In a surprising turn of events, Rep. Mike Johnson, a Republican from Louisiana, emerged victorious in the race for Speaker of the House on Wednesday, bringing an end to three weeks of political chaos following the historic removal of Rep. Kevin McCarthy from the position. Johnson’s ascension places him second in line for the presidency.
With unwavering support from all 220 Republicans in attendance, Johnson secured the speakership, surpassing the required 215-vote total. On the opposing side, all 209 Democrats present voted for Rep. Hakeem Jeffries, the Democratic Party’s House leader.
Addressing his colleagues, Johnson remarked, “The people’s House is back in business,” just before he was sworn in as the new Speaker of the House.
Notably, Johnson was the fourth Republican nominee for the speakership in just three weeks. He took the place of Rep. Tom Emmer, whose candidacy lasted a mere four hours before he withdrew on Tuesday. The other two candidates, Reps. Steve Scalise and Jim Jordan, also removed their names from consideration earlier in the process, failing to garner enough support to unite the party.
Mike Johnson, a relatively little-known lawmaker from Louisiana, has been in Congress since 2017 and previously had no experience in House leadership. However, his plan for passing a series of government spending bills earlier in the week garnered support from some of Kevin McCarthy’s detractors. The broad support he received from the Republican conference sends a clear signal that lawmakers are eager to move beyond the divisive speaker selection process and get the House back to work.
With the speakership secured, Johnson now faces a series of daunting challenges. A pressing issue is the imminent government shutdown, set for November 17, when current government funding is set to expire. In a plan he shared with his colleagues earlier in the week, Johnson suggested that a stopgap measure extending funding until January or April might be necessary to approve further spending and avert a government shutdown.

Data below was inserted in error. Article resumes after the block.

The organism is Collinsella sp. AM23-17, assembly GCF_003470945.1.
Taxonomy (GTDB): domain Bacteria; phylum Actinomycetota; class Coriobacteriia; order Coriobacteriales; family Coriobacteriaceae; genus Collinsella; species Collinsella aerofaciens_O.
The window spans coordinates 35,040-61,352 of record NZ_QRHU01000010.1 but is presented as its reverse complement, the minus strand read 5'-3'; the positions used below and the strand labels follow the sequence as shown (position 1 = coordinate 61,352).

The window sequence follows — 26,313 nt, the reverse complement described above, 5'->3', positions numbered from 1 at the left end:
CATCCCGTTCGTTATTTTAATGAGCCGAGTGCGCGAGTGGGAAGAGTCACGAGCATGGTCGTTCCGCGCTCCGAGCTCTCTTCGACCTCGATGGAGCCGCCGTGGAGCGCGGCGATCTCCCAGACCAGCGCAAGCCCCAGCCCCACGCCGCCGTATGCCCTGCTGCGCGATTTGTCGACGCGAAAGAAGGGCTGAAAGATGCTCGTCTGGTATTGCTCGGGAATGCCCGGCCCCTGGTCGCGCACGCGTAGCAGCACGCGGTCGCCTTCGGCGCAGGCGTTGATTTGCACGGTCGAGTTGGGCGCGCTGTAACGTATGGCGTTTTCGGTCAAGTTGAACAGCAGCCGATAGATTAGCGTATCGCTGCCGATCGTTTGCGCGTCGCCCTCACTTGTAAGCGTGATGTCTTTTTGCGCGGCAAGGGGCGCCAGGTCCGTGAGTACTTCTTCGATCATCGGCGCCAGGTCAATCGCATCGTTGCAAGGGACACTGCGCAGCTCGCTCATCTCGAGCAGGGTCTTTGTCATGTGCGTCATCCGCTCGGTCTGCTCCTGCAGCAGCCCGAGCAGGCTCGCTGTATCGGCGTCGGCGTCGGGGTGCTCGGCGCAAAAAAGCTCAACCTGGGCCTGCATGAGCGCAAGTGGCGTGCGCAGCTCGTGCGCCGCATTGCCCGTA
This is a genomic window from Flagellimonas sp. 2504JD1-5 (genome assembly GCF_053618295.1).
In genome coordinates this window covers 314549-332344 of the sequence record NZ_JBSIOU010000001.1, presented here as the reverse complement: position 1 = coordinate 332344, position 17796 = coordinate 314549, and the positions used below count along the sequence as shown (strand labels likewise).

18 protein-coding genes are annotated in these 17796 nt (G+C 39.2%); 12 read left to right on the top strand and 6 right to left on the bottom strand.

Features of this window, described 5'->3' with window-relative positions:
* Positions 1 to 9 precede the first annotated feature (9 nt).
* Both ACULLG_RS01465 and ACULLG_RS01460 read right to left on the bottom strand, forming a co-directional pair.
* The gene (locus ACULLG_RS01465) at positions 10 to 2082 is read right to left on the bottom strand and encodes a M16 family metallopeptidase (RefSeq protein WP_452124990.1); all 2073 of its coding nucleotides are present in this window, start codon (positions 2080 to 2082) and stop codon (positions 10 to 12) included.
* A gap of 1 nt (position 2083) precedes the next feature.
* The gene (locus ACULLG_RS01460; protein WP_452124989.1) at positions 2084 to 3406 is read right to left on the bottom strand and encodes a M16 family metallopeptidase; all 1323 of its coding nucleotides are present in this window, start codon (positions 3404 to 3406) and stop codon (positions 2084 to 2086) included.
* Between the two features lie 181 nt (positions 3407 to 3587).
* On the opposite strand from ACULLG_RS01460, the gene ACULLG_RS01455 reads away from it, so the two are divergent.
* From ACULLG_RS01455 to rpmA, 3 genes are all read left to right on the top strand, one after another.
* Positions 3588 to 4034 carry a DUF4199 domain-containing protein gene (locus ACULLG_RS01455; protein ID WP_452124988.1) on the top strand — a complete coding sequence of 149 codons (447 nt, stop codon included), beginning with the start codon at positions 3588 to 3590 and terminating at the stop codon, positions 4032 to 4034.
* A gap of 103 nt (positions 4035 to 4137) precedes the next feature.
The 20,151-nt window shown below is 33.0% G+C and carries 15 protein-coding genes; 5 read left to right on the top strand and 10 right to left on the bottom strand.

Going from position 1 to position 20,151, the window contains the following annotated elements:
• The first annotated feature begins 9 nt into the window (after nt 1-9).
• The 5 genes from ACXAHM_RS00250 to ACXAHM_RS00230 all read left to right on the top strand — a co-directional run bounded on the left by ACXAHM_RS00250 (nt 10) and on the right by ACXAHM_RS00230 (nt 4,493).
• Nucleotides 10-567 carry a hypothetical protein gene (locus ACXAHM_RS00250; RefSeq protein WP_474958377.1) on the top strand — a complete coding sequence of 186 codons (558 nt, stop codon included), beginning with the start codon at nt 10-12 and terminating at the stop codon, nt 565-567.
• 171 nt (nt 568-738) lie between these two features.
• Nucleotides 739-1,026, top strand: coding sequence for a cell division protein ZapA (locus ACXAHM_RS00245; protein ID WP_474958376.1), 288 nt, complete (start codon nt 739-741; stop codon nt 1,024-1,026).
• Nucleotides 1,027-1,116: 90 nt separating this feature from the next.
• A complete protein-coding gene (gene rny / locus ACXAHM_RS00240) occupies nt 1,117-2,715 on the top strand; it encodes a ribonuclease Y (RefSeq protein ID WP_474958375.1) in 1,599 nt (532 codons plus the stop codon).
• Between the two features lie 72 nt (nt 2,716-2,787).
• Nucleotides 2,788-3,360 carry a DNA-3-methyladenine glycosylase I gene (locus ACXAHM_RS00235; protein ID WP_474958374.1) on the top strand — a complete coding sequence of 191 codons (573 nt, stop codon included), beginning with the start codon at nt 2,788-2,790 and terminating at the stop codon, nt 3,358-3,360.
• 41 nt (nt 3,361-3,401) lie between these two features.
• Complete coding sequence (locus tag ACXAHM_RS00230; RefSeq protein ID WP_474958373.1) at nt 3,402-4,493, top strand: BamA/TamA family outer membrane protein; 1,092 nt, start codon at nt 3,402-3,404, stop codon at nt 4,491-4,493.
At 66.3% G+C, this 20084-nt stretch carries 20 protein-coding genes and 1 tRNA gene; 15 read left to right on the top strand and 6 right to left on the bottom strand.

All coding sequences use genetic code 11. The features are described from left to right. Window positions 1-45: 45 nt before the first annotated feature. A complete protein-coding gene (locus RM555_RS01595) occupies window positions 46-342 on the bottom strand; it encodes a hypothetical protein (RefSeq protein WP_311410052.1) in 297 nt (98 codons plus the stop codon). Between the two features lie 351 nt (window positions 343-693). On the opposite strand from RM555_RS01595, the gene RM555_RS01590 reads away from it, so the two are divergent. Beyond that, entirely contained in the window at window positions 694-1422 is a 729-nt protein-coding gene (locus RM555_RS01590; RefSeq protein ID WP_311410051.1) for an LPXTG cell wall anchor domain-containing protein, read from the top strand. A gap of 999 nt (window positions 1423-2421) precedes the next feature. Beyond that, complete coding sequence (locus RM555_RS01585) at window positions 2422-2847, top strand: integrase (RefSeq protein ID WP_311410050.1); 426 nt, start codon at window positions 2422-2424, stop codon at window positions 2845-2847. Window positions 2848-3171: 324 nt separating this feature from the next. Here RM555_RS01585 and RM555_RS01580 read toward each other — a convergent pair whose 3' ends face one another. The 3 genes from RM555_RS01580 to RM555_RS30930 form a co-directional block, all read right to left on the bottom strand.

Last night, after multiple rounds of voting, House Republicans have chosen Representative Mike Johnson of Louisiana as the new speaker of the house.
Johnson received 128 votes in the final round of voting, with Representative Byron Donalds of Florida earning 29. Former House Speaker Kevin McCarthy of California received 43 votes.
The night started with five candidates for speaker making pitches to the conference before voting began. Tennessee Representative Chuck Fleischmann was the first candidate knocked out of the running, followed by Rep. Roger Williams of Texas in the second round of voting.
After Williams was eliminated, Representative Mark Green of Tennessee dropped out.
Prior, House Majority Whip Tom Emmer of Minnesota won multiple rounds of voting to become the party’s nominee before being forced to drop his bid when faced with staunch opposition within the conference, as well as from former President Donald Trump.
It has been three weeks since the GOP ousted Kevin McCarthy. The House speaker must accomplish the massive task of uniting the Republican majority.
“We’re going to have to figure out how to get our act together — I mean, big boys and big girls have got to quit making excuses, and we just got to get it done,” said GOP Representative Dusty Johnson of South Dakota, a conservative caucus leader.
Although the candidate list slimmed quickly, it was messy and long, with no obvious choice for the job. Emmer, who is a lawyer, is known as a gruff hockey coach who reached out to former President Donald Trump for backing and gained quickly on the first four ballots.
Representative Mike Johnson of Louisiana, a constitutional law expert, stayed a steady second and directly battled Emmer in the fifth-round private ballot.
Other candidates, including Representative Byron Donalds, a top Trump ally, began dropping out. McDonald’s franchise owner, a conservative leader, Representative Kevin Hern of Oklahoma, handed out hamburgers seeking his colleagues’ support but dropped out Tuesday.
Additionally, withdrawing from the race were Representatives Jack Bergman of Michigan, Gary Palmer of Alabama, Austin Scott of Georgia, Pete Sessions of Texas, and Dan Meuser of Pennsylvania.